So this is the font the lettering and numbering on all the new jerseys will be based on:
1. Does anyone really see this text style being something that will be a "timeless" part of MSU's brand and identity? What are the odds the university is using this font in, say, 2020? Why not just expand the use of the existing basketball "State" script that's made it 10 years now--gracing the chests of four Spartan Final Four teams along the way--without yet looking dated?
2. Why, oh why, couldn't they leave the Block S at the front of "State" alone? I'm sure it wasn't intended this way, but after the Spartan logo backlash, that sliver they've sliced out of the S feels like a poke in the fanbase's eye.
I realize we all sound like reactionary, change-hating sticks in the mud, but I truly believe there was a way for the athletic department to build a consistent look across Michigan State athletic teams using the darker green (which has a history at the school) while building on established fonts and logos.
Instead, we get something based on "inspiration from Greek architecture and the Spartan ethos of simplicity and strength." In the words of LVS:
I swear, 300 was the worst thing ever to happen to us.
We all agree, of course, that winning and losing games matters a whole lot more than what you're wearing while you win or lose those games. But these statements from Mark Hollis are over the top:
"But (the MSU community) better be receptive to change because I want to win and I want to win on levels that we haven’t before. Sometimes you have to shake the trees to have something like that fall out."
. . .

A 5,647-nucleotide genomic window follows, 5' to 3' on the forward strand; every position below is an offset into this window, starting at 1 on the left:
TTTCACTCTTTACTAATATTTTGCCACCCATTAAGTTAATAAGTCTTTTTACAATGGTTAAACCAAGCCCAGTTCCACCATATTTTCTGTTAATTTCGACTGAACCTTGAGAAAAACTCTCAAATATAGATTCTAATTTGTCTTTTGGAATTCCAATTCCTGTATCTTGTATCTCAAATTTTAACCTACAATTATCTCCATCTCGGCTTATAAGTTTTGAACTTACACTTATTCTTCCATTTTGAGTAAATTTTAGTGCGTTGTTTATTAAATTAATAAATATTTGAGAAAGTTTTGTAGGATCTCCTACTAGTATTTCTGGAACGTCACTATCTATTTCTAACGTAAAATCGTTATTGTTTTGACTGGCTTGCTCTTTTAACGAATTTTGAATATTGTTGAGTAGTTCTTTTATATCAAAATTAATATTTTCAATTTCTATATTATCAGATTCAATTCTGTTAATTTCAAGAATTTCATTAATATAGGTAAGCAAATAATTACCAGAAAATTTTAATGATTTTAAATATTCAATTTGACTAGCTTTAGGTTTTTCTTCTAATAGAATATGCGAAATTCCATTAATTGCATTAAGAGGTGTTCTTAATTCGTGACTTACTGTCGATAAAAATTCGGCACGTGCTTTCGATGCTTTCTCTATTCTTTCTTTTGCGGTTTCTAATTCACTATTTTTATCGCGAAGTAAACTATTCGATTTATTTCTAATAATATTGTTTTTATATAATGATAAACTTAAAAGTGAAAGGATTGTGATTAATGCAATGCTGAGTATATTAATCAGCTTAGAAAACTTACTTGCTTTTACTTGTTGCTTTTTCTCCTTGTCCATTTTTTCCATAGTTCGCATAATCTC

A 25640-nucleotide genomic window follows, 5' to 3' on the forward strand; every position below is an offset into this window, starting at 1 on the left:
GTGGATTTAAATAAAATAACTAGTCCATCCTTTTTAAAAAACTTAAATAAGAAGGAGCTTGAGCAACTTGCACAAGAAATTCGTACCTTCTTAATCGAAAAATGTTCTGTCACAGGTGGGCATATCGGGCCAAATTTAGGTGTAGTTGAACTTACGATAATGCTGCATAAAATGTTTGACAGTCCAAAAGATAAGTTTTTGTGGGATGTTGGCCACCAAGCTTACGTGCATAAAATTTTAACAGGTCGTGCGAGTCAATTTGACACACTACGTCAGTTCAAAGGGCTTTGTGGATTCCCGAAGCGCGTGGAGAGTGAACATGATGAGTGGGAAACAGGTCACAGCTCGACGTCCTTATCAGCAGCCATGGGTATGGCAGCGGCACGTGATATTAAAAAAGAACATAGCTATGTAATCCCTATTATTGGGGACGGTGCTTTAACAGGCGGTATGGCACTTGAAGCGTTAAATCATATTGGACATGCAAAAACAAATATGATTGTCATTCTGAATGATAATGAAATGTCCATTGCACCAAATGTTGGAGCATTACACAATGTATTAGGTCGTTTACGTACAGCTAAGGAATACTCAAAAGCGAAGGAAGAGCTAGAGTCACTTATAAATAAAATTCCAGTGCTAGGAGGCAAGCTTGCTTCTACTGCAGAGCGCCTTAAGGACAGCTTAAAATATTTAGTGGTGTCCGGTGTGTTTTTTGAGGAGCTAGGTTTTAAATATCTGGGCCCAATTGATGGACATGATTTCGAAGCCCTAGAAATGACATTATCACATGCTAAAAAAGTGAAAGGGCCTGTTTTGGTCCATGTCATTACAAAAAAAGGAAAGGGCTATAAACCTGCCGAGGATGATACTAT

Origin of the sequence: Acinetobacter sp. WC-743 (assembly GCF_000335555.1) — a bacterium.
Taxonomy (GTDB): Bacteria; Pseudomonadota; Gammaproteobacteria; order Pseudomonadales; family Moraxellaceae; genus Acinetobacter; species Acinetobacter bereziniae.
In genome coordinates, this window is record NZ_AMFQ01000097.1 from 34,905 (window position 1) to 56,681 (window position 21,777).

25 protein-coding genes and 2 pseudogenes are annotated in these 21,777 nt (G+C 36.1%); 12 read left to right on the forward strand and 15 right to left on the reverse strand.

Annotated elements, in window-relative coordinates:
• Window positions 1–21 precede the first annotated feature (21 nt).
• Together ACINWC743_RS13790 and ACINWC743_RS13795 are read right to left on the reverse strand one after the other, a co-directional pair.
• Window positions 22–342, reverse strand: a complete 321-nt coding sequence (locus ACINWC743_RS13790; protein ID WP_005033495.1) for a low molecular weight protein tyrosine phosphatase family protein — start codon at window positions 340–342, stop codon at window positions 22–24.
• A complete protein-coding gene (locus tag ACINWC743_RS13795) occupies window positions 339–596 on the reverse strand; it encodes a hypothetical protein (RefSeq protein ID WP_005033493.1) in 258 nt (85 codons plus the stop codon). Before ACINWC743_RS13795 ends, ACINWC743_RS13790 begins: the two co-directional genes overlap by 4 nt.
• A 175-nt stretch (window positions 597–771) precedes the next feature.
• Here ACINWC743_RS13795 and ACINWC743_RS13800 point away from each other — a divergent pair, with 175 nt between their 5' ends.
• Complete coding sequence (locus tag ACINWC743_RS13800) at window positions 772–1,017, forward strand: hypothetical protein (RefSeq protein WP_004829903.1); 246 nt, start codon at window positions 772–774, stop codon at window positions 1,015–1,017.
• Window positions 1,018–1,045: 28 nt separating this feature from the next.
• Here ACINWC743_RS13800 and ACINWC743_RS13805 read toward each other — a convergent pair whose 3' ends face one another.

"I believe in championships and I believe in Rose Bowls," Hollis said. "We do things right at Michigan State and this project is very right. It’s right for our alumni and, most importantly, it’s right for our student-athletes. We’re a sleeping giant. We’re waking a sleeping giant."
Our men's basketball team certainly isn't a sleeping giant. It's simply a giant. We're all hopeful that our football team is a sleeping giant about to rise from its slumber--but Oregonesque jerseys with quasi-ancient-Greek lettering aren't going to do the rousing. I love the aggressive and creative style Mark Hollis has brought to the MSU Athletic Department, but this particular endeavor has been poorly executed and is now being oversold.
If the MSU athletes truly like the new look, that eases my angst somewhat. But this particular alumnus would prefer not to be told that expressing discontent with what looks a lot more like the brainchild of someone in the Nike marketing department than an effort to honor the traditions of a great university is somehow an impediment to on-field success.